Fish who swim together, stay together—or something like that. It’s well-known that fish swim in groups called schools or shoals. These groups serve unique purposes, with schools generally being more structured as bait balls or as a group of same-species fish all traveling together. For example, migrating salmon often travel as schools in the ocean for safety, improved foraging and more efficient swimming.
Simply observing the behavior is not enough to understand how and why fish school. The answer lies in fish biology. In addition to the social benefits and increased survival chances, fish have evolved the lateral line, a highly sensitive structure unique to schooling fish. The lateral line essentially senses movement around the fish, keeping them in the stereotypical schooling structure. Researchers have also theorized that the behavior is influenced by sight as some blind fish species also do not school—however, research has yet to conclude anything beyond correlation.
Schooling is much more than a simple learned behavior. Not only are there biological factors that function as a means of forming schools, but the behavior can also be observed in very young fish. Not only is the behavior observed, but it is particularly beneficial for fish larvae. A 2015 study led by researchers at the University of Miami’s Rosenstiel School of Marine and Atmospheric Science reveals that larvae of damselfish swim straighter, faster and more consistently in one direction when they’re moving as part of a school.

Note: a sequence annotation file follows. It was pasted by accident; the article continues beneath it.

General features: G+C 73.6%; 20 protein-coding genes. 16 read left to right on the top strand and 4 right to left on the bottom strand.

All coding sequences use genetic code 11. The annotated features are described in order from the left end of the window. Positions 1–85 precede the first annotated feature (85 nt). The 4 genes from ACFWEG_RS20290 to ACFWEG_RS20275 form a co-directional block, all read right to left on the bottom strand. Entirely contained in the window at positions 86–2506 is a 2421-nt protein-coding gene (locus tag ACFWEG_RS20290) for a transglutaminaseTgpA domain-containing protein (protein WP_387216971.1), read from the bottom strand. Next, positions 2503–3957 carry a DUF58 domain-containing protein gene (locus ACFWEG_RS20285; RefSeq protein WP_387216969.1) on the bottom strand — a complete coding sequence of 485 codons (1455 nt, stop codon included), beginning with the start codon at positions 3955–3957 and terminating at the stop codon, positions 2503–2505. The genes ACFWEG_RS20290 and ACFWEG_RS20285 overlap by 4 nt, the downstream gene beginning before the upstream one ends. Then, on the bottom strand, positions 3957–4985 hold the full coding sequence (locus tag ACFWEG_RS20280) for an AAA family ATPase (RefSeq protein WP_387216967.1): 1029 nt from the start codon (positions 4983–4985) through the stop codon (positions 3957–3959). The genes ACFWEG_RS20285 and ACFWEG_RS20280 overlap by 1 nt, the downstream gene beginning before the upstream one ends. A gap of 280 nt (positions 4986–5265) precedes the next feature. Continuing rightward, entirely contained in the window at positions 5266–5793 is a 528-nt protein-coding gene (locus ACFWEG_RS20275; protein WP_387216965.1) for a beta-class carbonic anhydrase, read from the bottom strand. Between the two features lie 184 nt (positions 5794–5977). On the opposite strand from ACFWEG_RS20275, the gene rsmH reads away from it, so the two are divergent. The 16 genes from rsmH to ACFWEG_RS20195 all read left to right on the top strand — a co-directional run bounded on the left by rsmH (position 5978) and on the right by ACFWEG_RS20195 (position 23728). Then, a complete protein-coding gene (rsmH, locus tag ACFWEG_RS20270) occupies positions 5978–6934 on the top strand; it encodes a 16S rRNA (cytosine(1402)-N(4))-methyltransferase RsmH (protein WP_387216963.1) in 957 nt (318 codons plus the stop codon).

The team assessed the efficiency of these schools by comparing the movements of individuals and groups compared the movements of individuals and groups of 10 to 12 in a species of damselfish, Chromis atripectoralis, in their natural environment off Lizard Island on the Great Barrier Reef.
The larvae were released into the target environment and then closely observed. The fish larvae were studied by a team of divers and a drifting image recording device called a “Drifting In Situ Chamber” developed by U. of Miami scientists.
The study is one of the few that has looked at the schooling behaviors of fish during the larval stage before they settle into new areas, like coral reefs. Before this investigation, it wasn’t exactly clear what benefits schooling provided young fish.
The full results, indicate that larval fish, though small in size and limited in development, still have the motor, sensory and cognitive equipment necessary for navigating the complexities of group movements. Researchers watched as groups of the young damselfish did better than those swimming alone. In all, schools of the fish swam on a 15 percent straighter course and 7 percent faster than individuals.
The study emphasizes the importance of group dynamics for young fish traveling larger distances. For adult fish, the benefits of schooling include discouraging predators from attacking and making it easier to detect or find food. For the young larval fish, schooling helps them move to new areas with speed and efficiency.
Results of the work shed new light on the group dynamics involved in moving fish from area to area because most other studies have only dealt with birds. With groups doing better than individuals, scientists think their findings will have implications for connectivity and fish recruitment success in future projects.